A few hours later I found myself sipping on a can of pink Champagne in the backseat of a very expensive taxi ride to Brooklyn.
Meghan sat next to me, taking smalls sips of her civilized bottle of water, as she dutifully answered emails on her phone. I fished into my purse and reapplied an extra coat of Two-Faced “Better Than Sex mascara” to my cloggy-looking eyelashes, as I’m wont to do when nervous.
Why was I nervous?
Social Anxiety, baby. The social anxiety is bad, not even the prescription dose of Zoloft is powerful enough to quell it. Never-the-less, I force myself into socialization.
We spilled out of the taxi right in front of Lot 45, the epic space that is home to Hot Rabbit’s Bad Habit party.
(For the record, I’ve been to Bad Habit, but not for at least two years. I remember the energy being ultra divine, but I don’t remember the details because, I was in a very dark place in my life and don’t remember much from that time, in general).
We met my friend Char (otherwise known as CB Glasser) at the door (She is a partner at Hot Rabbit, and she throws stellar LGBTQ, ultra-inclusive parties in Brooklyn, Manhattan and Los Angeles).
We caught up for a bit, and off into the night my girlfriend and I went.
We drank tequila and soda-water and within minutes found ourselves on the big, open dance floor. We’re used to being cramped indoors in Manhattan and were overwhelmed (in a good way!) by all the space.
It was fabulous!
Amazing contortionist dancers twisted their strong bodies on the elevated stage.
A beautiful drag-queen entertained the masses.
Char was the best host ever, always walking around ensuring that everyone was having the time of their lives.
The night had both the vibe of a Vaudeville style show. Eccentricity was embraced! Fabulously weird costumes were celebrated!
There wasn’t a trace of the ole’ Manhattanite snobbery I’ve grown oh-so accustomed to.
At around 1am I sat in the screened-in outdoor area, curled into the comfortable sofa and wondered why I was having so much fun.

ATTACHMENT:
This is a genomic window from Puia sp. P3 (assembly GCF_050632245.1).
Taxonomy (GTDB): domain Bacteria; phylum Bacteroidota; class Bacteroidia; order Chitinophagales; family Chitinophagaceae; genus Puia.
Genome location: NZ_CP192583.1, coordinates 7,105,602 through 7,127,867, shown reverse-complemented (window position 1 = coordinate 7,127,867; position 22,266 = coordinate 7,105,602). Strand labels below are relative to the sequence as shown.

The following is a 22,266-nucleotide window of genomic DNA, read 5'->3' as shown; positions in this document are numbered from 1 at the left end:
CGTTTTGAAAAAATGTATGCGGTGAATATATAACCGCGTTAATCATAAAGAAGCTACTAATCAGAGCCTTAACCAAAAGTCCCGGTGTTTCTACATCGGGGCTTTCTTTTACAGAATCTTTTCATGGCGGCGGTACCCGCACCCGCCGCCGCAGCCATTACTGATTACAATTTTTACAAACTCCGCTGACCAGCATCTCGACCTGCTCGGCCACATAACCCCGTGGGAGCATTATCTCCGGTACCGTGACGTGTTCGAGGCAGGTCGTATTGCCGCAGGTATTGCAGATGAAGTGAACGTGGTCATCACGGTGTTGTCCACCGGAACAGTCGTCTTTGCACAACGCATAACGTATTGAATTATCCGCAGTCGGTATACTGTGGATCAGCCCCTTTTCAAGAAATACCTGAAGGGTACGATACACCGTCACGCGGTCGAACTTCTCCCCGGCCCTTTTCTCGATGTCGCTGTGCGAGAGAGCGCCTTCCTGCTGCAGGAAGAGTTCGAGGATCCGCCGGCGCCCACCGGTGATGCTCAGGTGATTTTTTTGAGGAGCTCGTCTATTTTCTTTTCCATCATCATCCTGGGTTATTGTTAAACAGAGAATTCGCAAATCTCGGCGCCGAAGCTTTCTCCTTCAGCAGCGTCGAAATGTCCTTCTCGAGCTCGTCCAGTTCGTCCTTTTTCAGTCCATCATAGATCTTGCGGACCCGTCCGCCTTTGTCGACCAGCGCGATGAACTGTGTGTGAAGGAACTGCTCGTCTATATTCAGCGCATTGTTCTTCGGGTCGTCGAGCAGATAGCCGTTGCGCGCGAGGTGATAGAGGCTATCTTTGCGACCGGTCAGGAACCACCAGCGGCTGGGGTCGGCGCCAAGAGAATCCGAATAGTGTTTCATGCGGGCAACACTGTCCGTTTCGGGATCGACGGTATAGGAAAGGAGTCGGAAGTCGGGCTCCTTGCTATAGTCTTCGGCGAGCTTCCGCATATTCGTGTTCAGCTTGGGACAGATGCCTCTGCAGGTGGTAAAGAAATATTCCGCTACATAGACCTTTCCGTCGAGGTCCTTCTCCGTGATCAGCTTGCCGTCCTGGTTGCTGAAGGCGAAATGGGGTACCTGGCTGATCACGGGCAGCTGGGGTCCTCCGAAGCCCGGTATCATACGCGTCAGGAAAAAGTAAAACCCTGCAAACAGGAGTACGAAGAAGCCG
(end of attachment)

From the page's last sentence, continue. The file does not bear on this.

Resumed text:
And it struck me right in the center of my tequila buzzed brain: There was a young, excitable vibe to the Bad Habit party. You could feel that there were people in attendance who were newer to New York and fucking ecstatic to be immersed in the magical queer NYC energy.
There wasn’t the Manhattan bitterness that I know (and love) so well. In Manhattan, we’re more seasoned lesbians. We’re what my girlfriend calls “established” (and not in a successful way necessarily, but in the “stuck in our ways” kind of way).
We’ve been around the block and we’re wholly spoiled by having tons of gay bars in walking distance of our apartments. We all know each other. And by the end of the summer, we’re tired. Drunk and tired and weary.
The energy was light and bright and enthusiastic at Bad Habit. It reminded me of my carefree early 20s when I lived in California and only cared about kissing girls and going to parties and having fun.
At around 2am when we were on our way back to Manhattan I slurred to Meghan “Maybe we should move to Brooklyn?”
“Babe. Don’t get carried away.” She sounded alarmed.
“I’m not getting carried away. Seriously. Let’s move to Brooklyn!” Suddenly I imagined an apartment that had space, space big enough for a dog and two kittens and all of my platform shoes.
“I love it too, but I need to be able to walk to work for my mental health, and so do you. We’ve discussed this. We are Manhattan people.”
“Fiiineee. Can we at least promise to go more?” I asked her, playing up the Bambi eyes.
“Yes. I promise.” She nodded her head, confidently.
And we will. Because how can you call yourself a “New Yorker” if you spend all of your time in one neighborhood?
I mean isn’t the reason we all put with New York and its outrageous rent, so we have this amazing city with all kinds of amazing parties and people and cultures and boroughs, at our fingertips?
So. Where are you guys going in the next few week? Email me at Zara@Gomag.com. Lesbian Social Diary is every week and I want to go everywhere. House Parties. Botox Parties. Art Shows. Sex Cults. Whatever.